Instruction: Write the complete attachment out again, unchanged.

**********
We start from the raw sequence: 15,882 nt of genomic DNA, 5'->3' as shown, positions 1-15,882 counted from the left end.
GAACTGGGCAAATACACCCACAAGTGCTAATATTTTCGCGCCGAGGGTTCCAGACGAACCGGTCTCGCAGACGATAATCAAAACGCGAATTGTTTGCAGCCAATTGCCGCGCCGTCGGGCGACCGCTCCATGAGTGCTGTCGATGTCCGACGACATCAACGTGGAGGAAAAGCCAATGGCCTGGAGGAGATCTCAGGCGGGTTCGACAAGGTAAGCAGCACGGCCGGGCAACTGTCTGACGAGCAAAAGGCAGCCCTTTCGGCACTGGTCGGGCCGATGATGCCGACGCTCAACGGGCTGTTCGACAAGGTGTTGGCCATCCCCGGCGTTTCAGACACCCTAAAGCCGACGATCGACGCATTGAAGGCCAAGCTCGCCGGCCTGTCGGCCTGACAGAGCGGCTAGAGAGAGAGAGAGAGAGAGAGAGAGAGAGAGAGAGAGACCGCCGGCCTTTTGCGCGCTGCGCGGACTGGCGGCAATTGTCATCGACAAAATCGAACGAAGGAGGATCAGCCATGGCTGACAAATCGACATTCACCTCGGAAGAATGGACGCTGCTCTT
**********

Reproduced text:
We start from the raw sequence: 15,882 nt of genomic DNA, 5'->3' as shown, positions 1-15,882 counted from the left end.
GAACTGGGCAAATACACCCACAAGTGCTAATATTTTCGCGCCGAGGGTTCCAGACGAACCGGTCTCGCAGACGATAATCAAAACGCGAATTGTTTGCAGCCAATTGCCGCGCCGTCGGGCGACCGCTCCATGAGTGCTGTCGATGTCCGACGACATCAACGTGGAGGAAAAGCCAATGGCCTGGAGGAGATCTCAGGCGGGTTCGACAAGGTAAGCAGCACGGCCGGGCAACTGTCTGACGAGCAAAAGGCAGCCCTTTCGGCACTGGTCGGGCCGATGATGCCGACGCTCAACGGGCTGTTCGACAAGGTGTTGGCCATCCCCGGCGTTTCAGACACCCTAAAGCCGACGATCGACGCATTGAAGGCCAAGCTCGCCGGCCTGTCGGCCTGACAGAGCGGCTAGAGAGAGAGAGAGAGAGAGAGAGAGAGAGAGAGAGAGACCGCCGGCCTTTTGCGCGCTGCGCGGACTGGCGGCAATTGTCATCGACAAAATCGAACGAAGGAGGATCAGCCATGGCTGACAAATCGACATTCACCTCGGAAGAATGGACGCTGCTCTT